Supreme Court’s Decision Has Big Implications For Jan 6th

Photo by Ian Hutchinson on Unsplash

( – In a 6-3 ruling the Supreme Court has narrowed the charges on obstruction that could be used in Jan. 6 cases. This decision had resulted in several cases being reopened only hours after Friday’s ruling was released. 

The Hill, in its report, noted that the federal judge who had presided over the trial of Guy Reffitt, who is the first Jan. 6 defendant that a jury had found guilty, called for his lawyers and the Department of Justice to propose a new schedule for “further proceedings.” Based on this latest order by the judge, it is likely that the case will be resentenced. 

Reffitt was convicted on five counts, one of which is an obstruction of an official proceedings charge which is the result of Section 1512 (c)(2). According to the charge, it is a crime to “corruptly” impede, interfere, or obstruct official inquiries or Congressional investigations, with the maximum sentence being 20 years imprisonment. 

Over 350 Jan. 6 defendants have been charged with obstruction of an official proceeding relating to the interruption of the 2020 certification of the presidential election.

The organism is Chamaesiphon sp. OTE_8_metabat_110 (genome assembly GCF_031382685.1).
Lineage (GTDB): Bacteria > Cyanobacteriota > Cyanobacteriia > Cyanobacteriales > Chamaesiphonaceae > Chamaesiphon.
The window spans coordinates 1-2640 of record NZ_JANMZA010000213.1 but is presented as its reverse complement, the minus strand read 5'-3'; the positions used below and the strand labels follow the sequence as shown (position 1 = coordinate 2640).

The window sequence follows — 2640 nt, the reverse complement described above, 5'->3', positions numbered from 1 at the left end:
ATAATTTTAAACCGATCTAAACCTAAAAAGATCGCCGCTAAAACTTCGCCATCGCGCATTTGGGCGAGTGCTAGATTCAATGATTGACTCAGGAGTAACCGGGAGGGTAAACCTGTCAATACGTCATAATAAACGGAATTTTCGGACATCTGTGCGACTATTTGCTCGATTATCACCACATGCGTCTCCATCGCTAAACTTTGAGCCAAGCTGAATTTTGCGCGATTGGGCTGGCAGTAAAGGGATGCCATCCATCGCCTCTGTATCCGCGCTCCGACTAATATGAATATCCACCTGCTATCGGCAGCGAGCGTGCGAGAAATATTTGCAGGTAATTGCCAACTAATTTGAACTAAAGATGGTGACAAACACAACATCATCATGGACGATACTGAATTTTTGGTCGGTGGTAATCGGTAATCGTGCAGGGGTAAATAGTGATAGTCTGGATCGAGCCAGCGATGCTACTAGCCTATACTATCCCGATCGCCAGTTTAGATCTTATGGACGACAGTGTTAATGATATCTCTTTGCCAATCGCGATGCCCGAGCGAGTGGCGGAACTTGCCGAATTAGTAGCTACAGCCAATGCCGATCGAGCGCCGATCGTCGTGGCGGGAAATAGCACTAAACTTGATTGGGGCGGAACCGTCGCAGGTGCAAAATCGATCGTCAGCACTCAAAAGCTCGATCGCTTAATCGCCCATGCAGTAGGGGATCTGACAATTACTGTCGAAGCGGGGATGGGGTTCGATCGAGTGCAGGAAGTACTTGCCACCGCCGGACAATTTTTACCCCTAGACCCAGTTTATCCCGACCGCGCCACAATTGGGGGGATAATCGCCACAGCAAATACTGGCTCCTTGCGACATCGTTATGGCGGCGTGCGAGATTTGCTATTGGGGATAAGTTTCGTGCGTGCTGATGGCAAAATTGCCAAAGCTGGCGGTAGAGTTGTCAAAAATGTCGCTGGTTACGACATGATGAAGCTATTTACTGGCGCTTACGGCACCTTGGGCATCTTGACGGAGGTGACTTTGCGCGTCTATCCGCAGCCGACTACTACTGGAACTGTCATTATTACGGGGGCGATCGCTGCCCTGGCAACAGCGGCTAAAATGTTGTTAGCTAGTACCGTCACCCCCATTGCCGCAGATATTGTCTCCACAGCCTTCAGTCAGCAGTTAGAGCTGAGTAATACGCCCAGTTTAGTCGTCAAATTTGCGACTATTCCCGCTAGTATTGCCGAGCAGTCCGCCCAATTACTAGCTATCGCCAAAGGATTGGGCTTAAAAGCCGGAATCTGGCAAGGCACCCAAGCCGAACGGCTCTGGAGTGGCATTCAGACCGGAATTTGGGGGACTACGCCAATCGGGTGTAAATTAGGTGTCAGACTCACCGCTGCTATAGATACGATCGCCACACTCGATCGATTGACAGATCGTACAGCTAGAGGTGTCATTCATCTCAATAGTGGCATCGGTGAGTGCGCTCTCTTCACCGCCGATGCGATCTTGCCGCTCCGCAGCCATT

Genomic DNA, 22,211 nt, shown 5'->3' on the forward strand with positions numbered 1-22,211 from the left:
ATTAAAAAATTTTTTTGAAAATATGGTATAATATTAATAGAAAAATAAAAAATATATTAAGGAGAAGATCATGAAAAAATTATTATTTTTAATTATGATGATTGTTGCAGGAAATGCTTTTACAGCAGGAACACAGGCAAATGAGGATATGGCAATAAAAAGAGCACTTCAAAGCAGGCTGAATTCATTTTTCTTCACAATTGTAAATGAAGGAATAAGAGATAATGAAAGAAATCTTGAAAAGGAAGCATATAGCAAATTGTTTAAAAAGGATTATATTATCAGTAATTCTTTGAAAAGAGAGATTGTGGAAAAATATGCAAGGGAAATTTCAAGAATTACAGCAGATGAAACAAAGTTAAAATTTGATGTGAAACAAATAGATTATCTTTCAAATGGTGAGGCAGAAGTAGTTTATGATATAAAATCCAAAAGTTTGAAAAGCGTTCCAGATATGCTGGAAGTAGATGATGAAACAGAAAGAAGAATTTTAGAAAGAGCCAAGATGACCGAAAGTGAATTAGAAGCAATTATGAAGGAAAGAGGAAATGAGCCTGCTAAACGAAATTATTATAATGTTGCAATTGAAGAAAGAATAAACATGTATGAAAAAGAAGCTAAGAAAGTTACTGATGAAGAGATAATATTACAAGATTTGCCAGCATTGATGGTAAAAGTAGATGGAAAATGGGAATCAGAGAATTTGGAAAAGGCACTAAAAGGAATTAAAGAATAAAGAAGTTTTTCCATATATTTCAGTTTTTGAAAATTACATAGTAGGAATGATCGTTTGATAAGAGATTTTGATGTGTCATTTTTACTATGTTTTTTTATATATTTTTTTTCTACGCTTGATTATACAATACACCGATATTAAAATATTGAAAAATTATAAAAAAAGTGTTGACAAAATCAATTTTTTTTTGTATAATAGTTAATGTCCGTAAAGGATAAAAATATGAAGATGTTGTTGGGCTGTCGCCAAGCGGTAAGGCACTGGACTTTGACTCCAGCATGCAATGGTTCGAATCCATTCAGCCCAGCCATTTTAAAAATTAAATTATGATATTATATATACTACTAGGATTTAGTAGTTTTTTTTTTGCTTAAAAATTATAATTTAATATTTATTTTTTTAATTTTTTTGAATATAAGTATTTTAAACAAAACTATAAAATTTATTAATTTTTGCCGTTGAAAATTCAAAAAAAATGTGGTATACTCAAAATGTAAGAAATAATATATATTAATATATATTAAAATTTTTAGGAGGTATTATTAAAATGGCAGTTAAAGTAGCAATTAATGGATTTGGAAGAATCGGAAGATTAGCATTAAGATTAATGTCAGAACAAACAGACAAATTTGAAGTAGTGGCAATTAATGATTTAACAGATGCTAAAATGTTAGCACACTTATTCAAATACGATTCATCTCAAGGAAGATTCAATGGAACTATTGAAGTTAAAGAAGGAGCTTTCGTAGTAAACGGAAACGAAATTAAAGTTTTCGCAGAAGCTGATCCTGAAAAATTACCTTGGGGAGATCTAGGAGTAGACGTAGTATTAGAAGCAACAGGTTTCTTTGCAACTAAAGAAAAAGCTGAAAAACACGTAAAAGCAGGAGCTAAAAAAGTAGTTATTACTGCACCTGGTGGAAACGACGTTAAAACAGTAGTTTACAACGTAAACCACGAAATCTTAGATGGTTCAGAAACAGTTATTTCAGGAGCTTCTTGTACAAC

On Friday, the Supreme Court made their ruling following Jan. 6 defendant Joseph Fischer’s argument that the section in question had been improperly applied to the cases of those involved in the U.S. Capitol Building breach. 

Trump-appointed District Judge Dabney Langhorne Friedrich, who had handled Reffitt’s case, has reopened a number of the Jan. 6 cases following the recent ruling and had redirected their legal counsel to take similar action to the one that Reffitt’s had taken. The majority of the Jan. 6 defendants have faced other obstructions in connection to their involvement in the Capitol attack. 

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